My Rating: 5 stars
The Particular Sadness of Lemon Cake is an odd and delightful coming-of-age story recommended to me by my roommate. And apparently she has great taste because I fell in love with it! Just before her ninth birthday, Rose Edelstein realizes she can taste more than just lemon and chocolate in her mother’s homemade cake. She can also taste her mother’s despair and depression. Rose must now learn to navigate meals and life while being able to taste emotions in everything she eats. I listen to the audiobook of this, which is read by Aimee Bender herself. She has a lovely reading voice that did justice to her simple yet beautiful writing.
My favorite part of the book was Rose as a character. We follow her from the time she’s nine until she is in her twenties, and by the end, I felt I knew her well. Not only that, but she felt real. Her reaction to finding out she can taste the feelings in food is exactly how you would expect a nine-year-old to react. She doesn’t know what’s happening, she doesn’t understand a lot of the feelings she’s encountering, and she doesn’t have the language to explain it. The way she explains it to George and her complete meltdown to her mother fits the character of a nine-year-old. But as she grows older, her language and reactions evolve. I loved seeing the change.
The main focus of this book is Rose’s relationships with her parents, her brother, and her brother’s best friend, George. Bender does such a wonderful job crafting these relationships; they are so deep and nuanced. A large part of the story is Rose truly getting to know her mother, looking past her always happy façade and discovering the sadness beneath. But she also starts learning things about her brother, Joseph, and her father. Joseph’s part of the story actually may be the part that resonated with me the most. But my favorite of Rose’s relationships is the one she has with George. He is her childhood crush, and honestly, I was a little in love with him too. He’s such a kind and gentle character, and I loved all of their interactions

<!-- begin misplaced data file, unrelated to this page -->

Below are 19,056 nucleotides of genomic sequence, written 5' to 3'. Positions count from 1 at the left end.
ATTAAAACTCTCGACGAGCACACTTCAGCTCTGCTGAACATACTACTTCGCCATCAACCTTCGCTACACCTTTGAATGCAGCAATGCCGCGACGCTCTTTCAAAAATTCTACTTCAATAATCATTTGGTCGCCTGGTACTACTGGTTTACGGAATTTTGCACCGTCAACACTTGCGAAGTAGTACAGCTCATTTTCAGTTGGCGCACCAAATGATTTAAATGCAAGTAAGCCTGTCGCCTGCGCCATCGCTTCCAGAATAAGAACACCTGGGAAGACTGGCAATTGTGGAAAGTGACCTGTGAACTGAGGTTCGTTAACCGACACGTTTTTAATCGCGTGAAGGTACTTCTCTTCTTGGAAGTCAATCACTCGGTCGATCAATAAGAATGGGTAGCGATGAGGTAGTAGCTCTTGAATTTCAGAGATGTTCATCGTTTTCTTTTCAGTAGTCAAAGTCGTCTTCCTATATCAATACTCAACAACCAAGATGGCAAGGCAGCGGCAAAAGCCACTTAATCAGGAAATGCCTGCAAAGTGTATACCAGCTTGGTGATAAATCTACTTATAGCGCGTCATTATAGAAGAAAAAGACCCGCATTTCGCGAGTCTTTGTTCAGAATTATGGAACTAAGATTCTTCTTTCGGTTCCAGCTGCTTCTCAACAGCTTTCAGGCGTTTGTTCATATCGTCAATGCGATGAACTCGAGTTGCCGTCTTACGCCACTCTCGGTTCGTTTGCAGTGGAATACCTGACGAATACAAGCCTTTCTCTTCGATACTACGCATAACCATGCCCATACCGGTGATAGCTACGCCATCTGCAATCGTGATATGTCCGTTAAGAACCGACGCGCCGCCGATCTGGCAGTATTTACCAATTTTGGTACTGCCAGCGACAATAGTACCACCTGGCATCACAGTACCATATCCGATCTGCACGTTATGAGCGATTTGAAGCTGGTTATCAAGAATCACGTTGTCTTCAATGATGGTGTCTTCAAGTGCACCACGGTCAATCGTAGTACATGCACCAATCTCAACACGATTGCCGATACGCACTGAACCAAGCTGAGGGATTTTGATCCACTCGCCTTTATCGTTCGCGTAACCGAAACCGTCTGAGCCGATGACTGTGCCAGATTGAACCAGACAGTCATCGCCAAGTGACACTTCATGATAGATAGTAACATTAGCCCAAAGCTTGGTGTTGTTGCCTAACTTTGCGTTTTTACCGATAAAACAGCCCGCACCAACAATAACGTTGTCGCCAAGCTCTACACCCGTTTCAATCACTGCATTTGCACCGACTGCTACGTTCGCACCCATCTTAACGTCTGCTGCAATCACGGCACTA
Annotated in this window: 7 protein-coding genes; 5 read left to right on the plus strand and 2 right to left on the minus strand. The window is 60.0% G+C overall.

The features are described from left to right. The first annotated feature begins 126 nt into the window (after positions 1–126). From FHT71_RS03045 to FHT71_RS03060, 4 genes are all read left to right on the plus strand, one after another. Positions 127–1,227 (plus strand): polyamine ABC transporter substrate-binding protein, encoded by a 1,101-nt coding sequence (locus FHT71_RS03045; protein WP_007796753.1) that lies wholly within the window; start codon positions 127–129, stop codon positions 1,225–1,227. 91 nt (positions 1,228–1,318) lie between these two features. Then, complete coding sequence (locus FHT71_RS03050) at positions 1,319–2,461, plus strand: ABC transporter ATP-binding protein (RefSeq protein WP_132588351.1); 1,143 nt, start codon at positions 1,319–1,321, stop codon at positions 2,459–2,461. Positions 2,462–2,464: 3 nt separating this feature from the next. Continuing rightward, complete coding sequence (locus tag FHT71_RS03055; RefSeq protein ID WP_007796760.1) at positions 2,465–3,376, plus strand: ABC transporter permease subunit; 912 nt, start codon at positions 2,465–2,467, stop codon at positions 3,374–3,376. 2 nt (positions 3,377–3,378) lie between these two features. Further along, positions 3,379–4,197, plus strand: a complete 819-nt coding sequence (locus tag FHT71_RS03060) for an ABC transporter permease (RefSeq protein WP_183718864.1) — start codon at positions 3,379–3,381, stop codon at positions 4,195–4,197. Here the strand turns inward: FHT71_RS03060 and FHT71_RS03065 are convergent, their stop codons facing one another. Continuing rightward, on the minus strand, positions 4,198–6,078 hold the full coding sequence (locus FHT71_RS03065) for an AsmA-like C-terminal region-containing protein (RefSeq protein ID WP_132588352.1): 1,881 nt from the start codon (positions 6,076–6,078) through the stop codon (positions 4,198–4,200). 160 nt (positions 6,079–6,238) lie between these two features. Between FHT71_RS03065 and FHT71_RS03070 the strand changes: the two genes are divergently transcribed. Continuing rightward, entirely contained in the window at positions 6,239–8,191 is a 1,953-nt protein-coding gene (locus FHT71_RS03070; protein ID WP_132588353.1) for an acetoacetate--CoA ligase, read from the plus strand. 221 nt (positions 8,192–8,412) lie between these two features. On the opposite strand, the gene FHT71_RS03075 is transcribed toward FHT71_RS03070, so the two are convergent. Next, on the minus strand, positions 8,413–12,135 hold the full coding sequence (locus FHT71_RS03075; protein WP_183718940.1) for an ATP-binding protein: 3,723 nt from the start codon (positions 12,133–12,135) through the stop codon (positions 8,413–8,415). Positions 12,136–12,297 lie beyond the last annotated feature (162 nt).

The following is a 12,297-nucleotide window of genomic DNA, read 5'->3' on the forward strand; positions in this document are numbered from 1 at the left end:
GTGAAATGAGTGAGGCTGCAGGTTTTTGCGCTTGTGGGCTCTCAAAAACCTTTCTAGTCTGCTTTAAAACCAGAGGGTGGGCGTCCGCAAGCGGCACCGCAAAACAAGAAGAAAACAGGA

I’d say this book is firmly in the magical realism subgenre. I read this genre occasionally and tend to enjoy it, but I am almost always left at least slightly confused by it. There is always some confusing part that I’m just never able to quite wrap my head around. But that didn’t happen here. Everything is crystal clear, even when it is completely outlandish. I think it has something to do with Bender’s simple and straightforward writing. Most other writers I’ve read who use magical realism also have dense prose, which makes already strange things even more confusing. I really loved the book for this, and it’s probably one of my favorites in the subgenre now.
Overall, this is as beautifully done coming-of-age story with a protagonist that I adored. It’s relatable and readable despite all the moments of magical realism. It’s most likely going on my list of favorite books of 2020, and I’d highly recommend picking it up.